Cover image for The closest of strangers : liberalism and the politics of race in New York
The closest of strangers : liberalism and the politics of race in New York
Sleeper, Jim.
Personal Author:
First edition.
Publication Information:
New York : W.W. Norton, [1990]

Physical Description:
345 pages ; 24 cm
Format :


Call Number
Material Type
Home Location
Item Holds
F128.9.N3 S54 1990 Adult Non-Fiction Central Closed Stacks

On Order

Reviews 3

Booklist Review

Sleeper has written an amiably Marxist history of blacks in New York City politics, though the editorial writer for New York Newsday sometimes confuses theory with fact. He states that to southern blacks plunged into New York in the 1960s and seeking credit, welfare, an apartment, and a job, "everyone in authority seemed Jewish" and so naturally they became anti-Semitic. (Such a presumption ignores generations of fundamentalist Protestant anti-Semitism.) Three virtues of the book are conspicuous, however: its topic (the rise of blacks in city politics is one of the century's fascinating and proud stories); the insider's view of New York City (J. Raymond Jones assembles a political machine in 1940s Harlem around the young Percy Sutton, Basil Patterson, Charles Rangel, and David Dinkins); and Sleeper's character (he is a genuinely idealistic and curious 43-year-old). This will appeal to readers interested in the history of blacks, New York, and radical politics. Notes; to be indexed. --Roland Wulbert

Publisher's Weekly Review

An editorial writer for New York Newsday , Sleeper here offers a fair, tough-minded airing of New York City's racial tensions and animosities on all sides. Countering those black leaders and white leftists who cast New York City as another Johannesburg or as ``Up South,'' he sees hope for resuscitating the fragile 1960s consensus of interracial fair play battered by rising urban crime, poverty, black extremists' divisiveness and white racism. Sleeper spotlights constructive, predominantly black community-based organizations that have adapted the tactics of the late activist Saul Alinsky to confront establishment figures, including Mayor David Dinkins, fixture of the Harlem elite. As timely as today's ugly headlines, this blend of history and reportage seemingly spares no one in its search for common ground. (Sept.) (c) Copyright PWxyz, LLC. All rights reserved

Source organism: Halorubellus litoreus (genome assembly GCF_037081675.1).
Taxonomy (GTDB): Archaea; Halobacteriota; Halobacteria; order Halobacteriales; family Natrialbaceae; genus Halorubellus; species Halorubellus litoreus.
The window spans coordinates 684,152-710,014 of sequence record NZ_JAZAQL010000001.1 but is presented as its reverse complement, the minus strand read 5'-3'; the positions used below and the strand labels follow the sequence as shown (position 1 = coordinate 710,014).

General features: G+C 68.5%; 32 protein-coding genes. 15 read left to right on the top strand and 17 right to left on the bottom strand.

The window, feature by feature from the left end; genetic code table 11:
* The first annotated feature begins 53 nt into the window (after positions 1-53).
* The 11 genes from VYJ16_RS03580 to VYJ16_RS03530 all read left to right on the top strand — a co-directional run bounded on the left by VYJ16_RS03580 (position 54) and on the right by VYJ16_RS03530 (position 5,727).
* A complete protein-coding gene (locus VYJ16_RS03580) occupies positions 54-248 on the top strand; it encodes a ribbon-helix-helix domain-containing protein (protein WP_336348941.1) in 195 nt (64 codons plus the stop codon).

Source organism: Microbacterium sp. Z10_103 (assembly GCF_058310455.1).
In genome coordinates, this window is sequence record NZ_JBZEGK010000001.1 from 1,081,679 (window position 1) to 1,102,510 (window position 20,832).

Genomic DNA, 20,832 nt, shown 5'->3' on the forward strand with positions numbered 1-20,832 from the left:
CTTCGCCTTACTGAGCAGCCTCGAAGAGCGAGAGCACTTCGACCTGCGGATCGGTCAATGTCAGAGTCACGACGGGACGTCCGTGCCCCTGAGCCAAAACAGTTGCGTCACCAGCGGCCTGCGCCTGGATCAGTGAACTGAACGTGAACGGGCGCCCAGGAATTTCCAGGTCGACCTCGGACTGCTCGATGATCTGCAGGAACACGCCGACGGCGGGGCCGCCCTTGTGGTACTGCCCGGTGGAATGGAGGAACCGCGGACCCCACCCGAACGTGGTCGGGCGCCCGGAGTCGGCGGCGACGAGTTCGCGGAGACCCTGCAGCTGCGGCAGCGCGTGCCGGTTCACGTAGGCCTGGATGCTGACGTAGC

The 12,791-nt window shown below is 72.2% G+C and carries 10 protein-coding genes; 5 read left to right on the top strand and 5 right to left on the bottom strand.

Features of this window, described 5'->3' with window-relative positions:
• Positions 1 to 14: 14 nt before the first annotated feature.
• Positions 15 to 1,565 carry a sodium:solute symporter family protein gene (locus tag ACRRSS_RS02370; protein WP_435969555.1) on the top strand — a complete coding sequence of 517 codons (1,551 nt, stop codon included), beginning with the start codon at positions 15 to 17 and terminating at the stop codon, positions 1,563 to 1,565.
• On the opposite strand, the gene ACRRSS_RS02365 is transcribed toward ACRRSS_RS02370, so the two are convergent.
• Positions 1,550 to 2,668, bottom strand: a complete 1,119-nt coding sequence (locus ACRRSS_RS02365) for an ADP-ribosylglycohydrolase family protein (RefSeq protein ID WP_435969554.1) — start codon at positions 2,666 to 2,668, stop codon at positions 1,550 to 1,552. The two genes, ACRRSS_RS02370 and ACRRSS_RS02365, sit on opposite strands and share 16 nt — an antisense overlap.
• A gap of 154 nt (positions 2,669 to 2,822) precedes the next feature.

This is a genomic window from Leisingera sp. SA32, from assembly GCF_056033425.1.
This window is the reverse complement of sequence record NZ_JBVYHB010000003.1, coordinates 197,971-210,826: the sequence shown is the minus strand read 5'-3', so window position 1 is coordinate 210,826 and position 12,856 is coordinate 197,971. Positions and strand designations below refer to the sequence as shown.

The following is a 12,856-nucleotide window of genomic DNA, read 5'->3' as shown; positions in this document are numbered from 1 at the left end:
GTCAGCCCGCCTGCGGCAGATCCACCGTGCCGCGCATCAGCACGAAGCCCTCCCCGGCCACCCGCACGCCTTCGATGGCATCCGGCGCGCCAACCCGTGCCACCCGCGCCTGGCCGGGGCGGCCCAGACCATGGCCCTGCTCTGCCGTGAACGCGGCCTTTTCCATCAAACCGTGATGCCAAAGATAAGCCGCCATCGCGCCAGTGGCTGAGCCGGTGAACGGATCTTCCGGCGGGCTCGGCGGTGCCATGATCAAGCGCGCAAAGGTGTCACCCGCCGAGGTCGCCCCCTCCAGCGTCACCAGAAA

Choice Review

Sleeper's work is an engrossing book that melds both personal and dispassionate observations about the politics of race in New York City, one of the world's most heterogeneous urban communities. "In the depth of our civic night," Sleeper writes, "I put some of my assumptions about racism and the politics of race through a tortuous reexamination. This book is the record of my deliberations...." An editorial writer at New York Newsday, the author first takes the reader on a historical excursion--a sensitive, wrenching trip that ends in examination of the present situation. In the process Sleeper considers recent violent episodes, such as Howard Beach, Bensonhurst, the rape of the Central Park jogger, and the Bernhard Goetz confrontation, as well as the everyday slights and hassles that occur among people. Written with passion and great care, Sleeper's book provides insight into issues and politics of race, both within and among races, that at times appear to be unresolvable. In the truest sense, Sleeper's title, "The Closest of Strangers," is the ultimate definition of US ethnic relations. College, university, and public libraries. -J. Boskin, Boston University